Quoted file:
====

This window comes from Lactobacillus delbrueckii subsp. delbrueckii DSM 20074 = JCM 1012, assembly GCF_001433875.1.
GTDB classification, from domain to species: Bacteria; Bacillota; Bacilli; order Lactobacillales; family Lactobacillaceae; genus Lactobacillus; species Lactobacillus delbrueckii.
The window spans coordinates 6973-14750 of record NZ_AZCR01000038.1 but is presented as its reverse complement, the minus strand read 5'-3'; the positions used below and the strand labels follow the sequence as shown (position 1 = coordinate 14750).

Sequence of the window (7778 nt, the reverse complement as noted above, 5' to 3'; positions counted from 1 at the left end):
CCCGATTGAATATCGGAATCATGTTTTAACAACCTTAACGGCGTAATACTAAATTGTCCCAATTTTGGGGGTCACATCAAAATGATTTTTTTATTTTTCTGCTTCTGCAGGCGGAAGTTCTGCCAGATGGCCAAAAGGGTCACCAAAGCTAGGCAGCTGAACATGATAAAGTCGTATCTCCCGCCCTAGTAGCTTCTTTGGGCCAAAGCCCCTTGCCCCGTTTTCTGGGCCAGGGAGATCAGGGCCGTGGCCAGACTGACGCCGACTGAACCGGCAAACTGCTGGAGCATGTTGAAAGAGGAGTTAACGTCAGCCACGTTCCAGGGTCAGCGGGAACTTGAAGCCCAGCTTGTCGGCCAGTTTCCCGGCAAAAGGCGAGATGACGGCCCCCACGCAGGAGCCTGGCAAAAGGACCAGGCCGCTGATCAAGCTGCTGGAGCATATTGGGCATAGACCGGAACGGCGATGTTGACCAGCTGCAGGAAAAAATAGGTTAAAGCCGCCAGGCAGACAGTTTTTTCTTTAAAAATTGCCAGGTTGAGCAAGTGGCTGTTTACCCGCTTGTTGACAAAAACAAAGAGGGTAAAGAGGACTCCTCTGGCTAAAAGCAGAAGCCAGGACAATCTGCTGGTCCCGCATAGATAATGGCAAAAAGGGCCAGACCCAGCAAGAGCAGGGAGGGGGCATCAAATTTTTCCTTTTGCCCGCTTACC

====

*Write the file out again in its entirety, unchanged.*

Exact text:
This window comes from Lactobacillus delbrueckii subsp. delbrueckii DSM 20074 = JCM 1012, assembly GCF_001433875.1.
GTDB classification, from domain to species: Bacteria; Bacillota; Bacilli; order Lactobacillales; family Lactobacillaceae; genus Lactobacillus; species Lactobacillus delbrueckii.
The window spans coordinates 6973-14750 of record NZ_AZCR01000038.1 but is presented as its reverse complement, the minus strand read 5'-3'; the positions used below and the strand labels follow the sequence as shown (position 1 = coordinate 14750).

Sequence of the window (7778 nt, the reverse complement as noted above, 5' to 3'; positions counted from 1 at the left end):
CCCGATTGAATATCGGAATCATGTTTTAACAACCTTAACGGCGTAATACTAAATTGTCCCAATTTTGGGGGTCACATCAAAATGATTTTTTTATTTTTCTGCTTCTGCAGGCGGAAGTTCTGCCAGATGGCCAAAAGGGTCACCAAAGCTAGGCAGCTGAACATGATAAAGTCGTATCTCCCGCCCTAGTAGCTTCTTTGGGCCAAAGCCCCTTGCCCCGTTTTCTGGGCCAGGGAGATCAGGGCCGTGGCCAGACTGACGCCGACTGAACCGGCAAACTGCTGGAGCATGTTGAAAGAGGAGTTAACGTCAGCCACGTTCCAGGGTCAGCGGGAACTTGAAGCCCAGCTTGTCGGCCAGTTTCCCGGCAAAAGGCGAGATGACGGCCCCCACGCAGGAGCCTGGCAAAAGGACCAGGCCGCTGATCAAGCTGCTGGAGCATATTGGGCATAGACCGGAACGGCGATGTTGACCAGCTGCAGGAAAAAATAGGTTAAAGCCGCCAGGCAGACAGTTTTTTCTTTAAAAATTGCCAGGTTGAGCAAGTGGCTGTTTACCCGCTTGTTGACAAAAACAAAGAGGGTAAAGAGGACTCCTCTGGCTAAAAGCAGAAGCCAGGACAATCTGCTGGTCCCGCATAGATAATGGCAAAAAGGGCCAGACCCAGCAAGAGCAGGGAGGGGGCATCAAATTTTTCCTTTTGCCCGCTTACC